Categories: Constitution of 1818

Exploring the Legacy of Connecticut’s 1818 Constitution: Ideas for Approaching the Subject

 

Your Town in 1818

What was life like in your town in 1818? Who were the people? The industries? What issues did people care about most? How did the issues surrounding the Constitutional Convention affect life in your town?

Agricultural Crisis

Depleted and rocky soil, smaller farms, unsustainable farming practices, and colder-than-normal temperatures conspired to bring about an agricultural crisis in Connecticut that helped foment calls for meaningful change. How does the fight for natural resources often make its way into political debate?

Church and State

The Constitution of 1818 mandated a separation of church and state. A failure to follow church doctrines were no longer punishable by law. In addition, membership and support of the Congregational Church was no longer a requirement to hold political office. Equality before the law only applied to all “Christian sects,” however. Should religion have a role in politics and vice-versa? Why or why not?

Checks and Balances in a System of Government

The Constitution of 1818 gave greater power to the judicial branch of government. For example, rulings of the judicial branch could no longer be overruled by the executive branch. This change lends itself to discussions of the checks and balances employed in our system of government.

Events Overseas

Several events occurring outside the United States in the early 19th century helped shape political debate in Connecticut. Among these events was the French Revolution and the events leading up to the War of 1812. There are numerous ways to explore Connecticut’s 1818 constitution by looking at the impacts of intercontinental economies and American foreign policy at the time of the constitutional debates.

Hartford Convention of 1814

The Hartford Convention was a direct response to dissatisfaction with national policy. The resolutions that came out of the convention furthered political divisions in the state. An exploration of the consequences of the convention and the reasons behind its formation opens itself up to a multitude of discussions.

How Do You Assess Imperfect Progress?

The elimination of property ownership as a requirement for voting paved the way for universal white male suffrage. This was considered important progress in establishing voting rights for all, but it still required voters to be white and male, which brings into question the degree of progress this stipulation truly provided.

How Governments Organize

What are the different ways governments organize and why? How do these different forms of government operate and whom do they serve? What brings about changes to government and why? How have those changes manifested themselves in Connecticut through the years?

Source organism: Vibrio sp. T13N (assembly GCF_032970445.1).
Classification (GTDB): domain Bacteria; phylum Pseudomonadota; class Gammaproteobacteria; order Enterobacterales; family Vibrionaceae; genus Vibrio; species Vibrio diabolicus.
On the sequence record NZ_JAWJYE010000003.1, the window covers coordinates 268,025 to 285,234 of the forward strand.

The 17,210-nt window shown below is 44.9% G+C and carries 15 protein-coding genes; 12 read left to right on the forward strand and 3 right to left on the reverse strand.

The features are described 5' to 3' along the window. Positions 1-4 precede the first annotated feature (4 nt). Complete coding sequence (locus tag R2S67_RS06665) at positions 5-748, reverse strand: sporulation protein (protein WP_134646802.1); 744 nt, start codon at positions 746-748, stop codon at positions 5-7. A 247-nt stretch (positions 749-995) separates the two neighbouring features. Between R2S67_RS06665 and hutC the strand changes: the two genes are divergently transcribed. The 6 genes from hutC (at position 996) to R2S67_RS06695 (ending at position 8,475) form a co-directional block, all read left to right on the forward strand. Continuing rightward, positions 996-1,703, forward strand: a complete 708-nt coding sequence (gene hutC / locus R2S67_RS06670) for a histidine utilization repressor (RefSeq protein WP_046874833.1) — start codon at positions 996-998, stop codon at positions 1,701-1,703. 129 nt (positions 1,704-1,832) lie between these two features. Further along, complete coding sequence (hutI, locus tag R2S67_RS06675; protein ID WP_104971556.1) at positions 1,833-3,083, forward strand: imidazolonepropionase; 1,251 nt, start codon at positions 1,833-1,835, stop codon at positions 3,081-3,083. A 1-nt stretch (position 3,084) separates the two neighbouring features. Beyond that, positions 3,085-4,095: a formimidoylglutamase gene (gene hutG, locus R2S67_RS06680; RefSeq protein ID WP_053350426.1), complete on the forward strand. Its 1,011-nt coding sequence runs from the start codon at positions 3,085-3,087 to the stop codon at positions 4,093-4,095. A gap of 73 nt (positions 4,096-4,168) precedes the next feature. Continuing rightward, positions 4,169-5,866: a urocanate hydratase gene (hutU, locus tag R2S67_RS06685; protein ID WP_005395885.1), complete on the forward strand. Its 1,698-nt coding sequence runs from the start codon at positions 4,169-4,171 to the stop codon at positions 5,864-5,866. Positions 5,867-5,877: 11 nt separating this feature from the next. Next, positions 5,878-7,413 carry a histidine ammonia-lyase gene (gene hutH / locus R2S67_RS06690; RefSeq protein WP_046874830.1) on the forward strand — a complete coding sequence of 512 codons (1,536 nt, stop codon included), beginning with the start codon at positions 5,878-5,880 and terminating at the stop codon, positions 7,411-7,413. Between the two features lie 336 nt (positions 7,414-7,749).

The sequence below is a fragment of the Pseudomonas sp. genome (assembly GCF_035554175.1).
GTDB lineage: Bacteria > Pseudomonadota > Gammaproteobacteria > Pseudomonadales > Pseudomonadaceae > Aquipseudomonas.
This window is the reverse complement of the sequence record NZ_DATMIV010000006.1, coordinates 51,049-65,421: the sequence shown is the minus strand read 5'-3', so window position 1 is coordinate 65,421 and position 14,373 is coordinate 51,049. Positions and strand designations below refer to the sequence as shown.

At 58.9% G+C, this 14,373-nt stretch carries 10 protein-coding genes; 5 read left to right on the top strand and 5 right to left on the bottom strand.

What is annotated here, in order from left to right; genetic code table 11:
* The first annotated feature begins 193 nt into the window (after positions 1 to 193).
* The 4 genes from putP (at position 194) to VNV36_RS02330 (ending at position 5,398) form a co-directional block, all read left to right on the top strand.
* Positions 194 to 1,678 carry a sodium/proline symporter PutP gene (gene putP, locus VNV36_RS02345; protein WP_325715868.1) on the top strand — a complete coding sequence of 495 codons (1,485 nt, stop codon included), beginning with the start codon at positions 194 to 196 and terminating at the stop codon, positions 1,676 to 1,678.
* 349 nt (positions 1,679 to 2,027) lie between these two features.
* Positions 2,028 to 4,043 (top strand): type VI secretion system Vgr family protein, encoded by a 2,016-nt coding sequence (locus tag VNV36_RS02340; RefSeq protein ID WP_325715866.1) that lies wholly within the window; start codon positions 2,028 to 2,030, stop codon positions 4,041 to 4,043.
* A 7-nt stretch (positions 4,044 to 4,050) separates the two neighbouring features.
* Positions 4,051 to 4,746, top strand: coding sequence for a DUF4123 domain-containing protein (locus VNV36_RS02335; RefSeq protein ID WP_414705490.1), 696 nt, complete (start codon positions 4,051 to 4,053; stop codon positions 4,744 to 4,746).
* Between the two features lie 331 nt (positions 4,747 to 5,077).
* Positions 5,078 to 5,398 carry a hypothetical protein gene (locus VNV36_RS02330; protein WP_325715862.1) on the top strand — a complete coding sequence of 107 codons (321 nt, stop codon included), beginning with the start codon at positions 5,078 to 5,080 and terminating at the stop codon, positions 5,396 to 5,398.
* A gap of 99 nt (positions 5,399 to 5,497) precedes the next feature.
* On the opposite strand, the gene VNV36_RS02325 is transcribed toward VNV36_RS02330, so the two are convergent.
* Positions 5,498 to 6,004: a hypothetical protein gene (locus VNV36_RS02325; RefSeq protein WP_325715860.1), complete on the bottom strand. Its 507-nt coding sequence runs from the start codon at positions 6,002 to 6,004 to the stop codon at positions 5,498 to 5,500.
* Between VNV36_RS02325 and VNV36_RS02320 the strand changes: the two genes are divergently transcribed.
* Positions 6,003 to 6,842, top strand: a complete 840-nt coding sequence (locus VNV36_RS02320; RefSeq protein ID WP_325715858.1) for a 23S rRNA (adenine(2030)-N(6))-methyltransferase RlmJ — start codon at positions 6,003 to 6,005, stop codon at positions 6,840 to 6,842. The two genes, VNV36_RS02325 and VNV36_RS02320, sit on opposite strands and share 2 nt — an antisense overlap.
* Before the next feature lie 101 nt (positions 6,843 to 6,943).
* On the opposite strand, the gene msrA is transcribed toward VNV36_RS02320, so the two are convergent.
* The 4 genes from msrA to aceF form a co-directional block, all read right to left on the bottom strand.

How People Modify Governments That Aren’t Working for Them

When a government is no longer meeting the needs of its constituents, there are a variety of measures these constituents might employ to bring about change. The changes brought about by the Constitution of 1818 represent only one way of accomplishing this. There are several others worthy of discussion/exploration.

Leaving the State

An agricultural crisis, political oppression, and religious intolerance were just some of the reasons a significant portion of Connecticut’s population left the state in the early nineteenth century. There are any number of other reasons this could occur as well. Today, Connecticut is once again struggling to keep residents from leaving the state.

Media Coverage of Political Divisions

Around the time of the debates over the constitution, newspaper coverage of the issue became extremely divided along political lines. While many readers relied on newspapers to be their “source of truth” for unfolding events in the legislature, instead the supposed “unbiased” reporting of events often tried to influence readers to align themselves with the publisher’s political views.

Population Shifts

The elimination of property ownership as a requirement for voting reflected demographic changes in Connecticut. As the state began transitioning from an agricultural economy to an industrial economy, residents moved off their farms and into urban centers.

Voting Rights

Why is history full of restrictions placed on (and battles over) who has the right to vote? What do these battles tell us about societal power structures? Does the term “democracy” carry different connotations for different people?



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